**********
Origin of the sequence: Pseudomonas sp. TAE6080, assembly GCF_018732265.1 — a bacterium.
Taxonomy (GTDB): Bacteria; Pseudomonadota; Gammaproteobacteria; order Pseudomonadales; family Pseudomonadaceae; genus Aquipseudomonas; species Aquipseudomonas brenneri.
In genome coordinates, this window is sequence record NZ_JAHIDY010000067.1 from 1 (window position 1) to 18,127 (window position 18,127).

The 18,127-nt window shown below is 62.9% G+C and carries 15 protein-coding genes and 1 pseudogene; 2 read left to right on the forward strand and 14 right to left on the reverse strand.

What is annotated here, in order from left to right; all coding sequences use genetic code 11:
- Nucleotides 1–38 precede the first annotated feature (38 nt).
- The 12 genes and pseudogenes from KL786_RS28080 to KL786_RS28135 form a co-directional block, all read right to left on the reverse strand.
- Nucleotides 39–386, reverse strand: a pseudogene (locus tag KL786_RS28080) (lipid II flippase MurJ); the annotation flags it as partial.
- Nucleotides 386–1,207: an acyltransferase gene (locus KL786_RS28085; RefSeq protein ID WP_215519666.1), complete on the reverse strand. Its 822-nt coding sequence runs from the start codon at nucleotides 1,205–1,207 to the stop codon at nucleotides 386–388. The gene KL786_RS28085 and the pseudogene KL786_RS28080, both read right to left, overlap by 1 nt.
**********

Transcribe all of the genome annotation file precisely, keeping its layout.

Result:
Origin of the sequence: Pseudomonas sp. TAE6080, assembly GCF_018732265.1 — a bacterium.
Taxonomy (GTDB): Bacteria; Pseudomonadota; Gammaproteobacteria; order Pseudomonadales; family Pseudomonadaceae; genus Aquipseudomonas; species Aquipseudomonas brenneri.
In genome coordinates, this window is sequence record NZ_JAHIDY010000067.1 from 1 (window position 1) to 18,127 (window position 18,127).

The 18,127-nt window shown below is 62.9% G+C and carries 15 protein-coding genes and 1 pseudogene; 2 read left to right on the forward strand and 14 right to left on the reverse strand.

What is annotated here, in order from left to right; all coding sequences use genetic code 11:
- Nucleotides 1–38 precede the first annotated feature (38 nt).
- The 12 genes and pseudogenes from KL786_RS28080 to KL786_RS28135 form a co-directional block, all read right to left on the reverse strand.
- Nucleotides 39–386, reverse strand: a pseudogene (locus tag KL786_RS28080) (lipid II flippase MurJ); the annotation flags it as partial.
- Nucleotides 386–1,207: an acyltransferase gene (locus KL786_RS28085; RefSeq protein ID WP_215519666.1), complete on the reverse strand. Its 822-nt coding sequence runs from the start codon at nucleotides 1,205–1,207 to the stop codon at nucleotides 386–388. The gene KL786_RS28085 and the pseudogene KL786_RS28080, both read right to left, overlap by 1 nt.